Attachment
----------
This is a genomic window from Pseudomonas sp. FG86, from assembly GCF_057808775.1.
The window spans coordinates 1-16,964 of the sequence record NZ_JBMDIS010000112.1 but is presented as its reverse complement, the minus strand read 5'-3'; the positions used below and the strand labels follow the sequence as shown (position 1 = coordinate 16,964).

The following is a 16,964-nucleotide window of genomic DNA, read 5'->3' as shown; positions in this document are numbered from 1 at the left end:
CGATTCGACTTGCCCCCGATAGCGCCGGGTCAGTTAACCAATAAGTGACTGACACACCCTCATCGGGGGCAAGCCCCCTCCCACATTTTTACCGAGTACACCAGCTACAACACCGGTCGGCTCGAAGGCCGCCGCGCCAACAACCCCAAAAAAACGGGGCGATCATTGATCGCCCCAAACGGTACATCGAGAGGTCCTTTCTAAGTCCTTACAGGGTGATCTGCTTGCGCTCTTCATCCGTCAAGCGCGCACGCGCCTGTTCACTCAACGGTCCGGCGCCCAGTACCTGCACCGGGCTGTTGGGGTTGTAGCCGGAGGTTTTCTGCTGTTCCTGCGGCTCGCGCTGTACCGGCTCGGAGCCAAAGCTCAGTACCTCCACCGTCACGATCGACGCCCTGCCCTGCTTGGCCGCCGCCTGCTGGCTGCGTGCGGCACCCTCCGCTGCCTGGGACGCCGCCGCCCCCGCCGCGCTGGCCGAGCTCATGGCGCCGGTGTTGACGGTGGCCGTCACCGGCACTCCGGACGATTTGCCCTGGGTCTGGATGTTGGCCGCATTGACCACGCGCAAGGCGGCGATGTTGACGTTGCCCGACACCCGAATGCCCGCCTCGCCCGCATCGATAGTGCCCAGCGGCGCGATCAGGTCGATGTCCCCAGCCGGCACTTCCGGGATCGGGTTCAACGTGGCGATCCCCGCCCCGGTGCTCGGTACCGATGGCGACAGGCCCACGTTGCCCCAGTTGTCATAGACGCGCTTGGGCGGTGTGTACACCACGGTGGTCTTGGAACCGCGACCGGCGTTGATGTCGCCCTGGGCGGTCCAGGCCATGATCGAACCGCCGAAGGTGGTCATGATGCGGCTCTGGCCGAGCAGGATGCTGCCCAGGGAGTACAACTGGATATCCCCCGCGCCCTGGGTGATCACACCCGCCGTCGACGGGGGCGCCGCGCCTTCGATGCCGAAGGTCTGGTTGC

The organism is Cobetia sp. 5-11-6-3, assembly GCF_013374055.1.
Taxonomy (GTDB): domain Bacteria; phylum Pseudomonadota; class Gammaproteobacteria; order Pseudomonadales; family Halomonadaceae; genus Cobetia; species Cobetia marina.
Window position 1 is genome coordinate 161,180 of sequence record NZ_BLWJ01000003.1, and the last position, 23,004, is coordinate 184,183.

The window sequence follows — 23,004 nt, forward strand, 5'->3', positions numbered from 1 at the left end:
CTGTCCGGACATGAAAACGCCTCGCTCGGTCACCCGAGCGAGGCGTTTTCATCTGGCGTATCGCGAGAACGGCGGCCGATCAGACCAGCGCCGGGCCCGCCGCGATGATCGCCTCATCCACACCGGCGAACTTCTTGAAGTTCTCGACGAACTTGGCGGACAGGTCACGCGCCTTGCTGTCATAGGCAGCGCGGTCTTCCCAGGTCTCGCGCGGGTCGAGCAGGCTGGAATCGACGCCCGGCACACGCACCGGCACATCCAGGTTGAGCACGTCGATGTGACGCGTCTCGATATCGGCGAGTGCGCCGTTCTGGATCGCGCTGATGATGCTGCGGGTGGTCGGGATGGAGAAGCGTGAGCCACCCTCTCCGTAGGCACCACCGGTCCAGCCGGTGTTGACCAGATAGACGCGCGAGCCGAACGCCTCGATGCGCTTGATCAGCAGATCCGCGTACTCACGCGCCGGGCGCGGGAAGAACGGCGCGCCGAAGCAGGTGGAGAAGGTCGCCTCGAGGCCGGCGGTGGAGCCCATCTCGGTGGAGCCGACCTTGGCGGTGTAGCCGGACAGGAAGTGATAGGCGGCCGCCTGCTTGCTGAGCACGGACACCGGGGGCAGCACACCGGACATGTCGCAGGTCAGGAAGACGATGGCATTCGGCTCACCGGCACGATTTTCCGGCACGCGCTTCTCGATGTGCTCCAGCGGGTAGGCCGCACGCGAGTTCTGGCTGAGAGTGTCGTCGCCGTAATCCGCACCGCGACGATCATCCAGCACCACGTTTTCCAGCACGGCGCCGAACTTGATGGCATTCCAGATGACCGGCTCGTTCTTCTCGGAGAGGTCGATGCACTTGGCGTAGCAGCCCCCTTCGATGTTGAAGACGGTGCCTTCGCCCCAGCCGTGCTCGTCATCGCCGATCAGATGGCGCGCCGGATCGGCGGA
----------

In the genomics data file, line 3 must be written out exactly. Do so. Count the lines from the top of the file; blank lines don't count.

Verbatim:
The following is a 16,964-nucleotide window of genomic DNA, read 5'->3' as shown; positions in this document are numbered from 1 at the left end: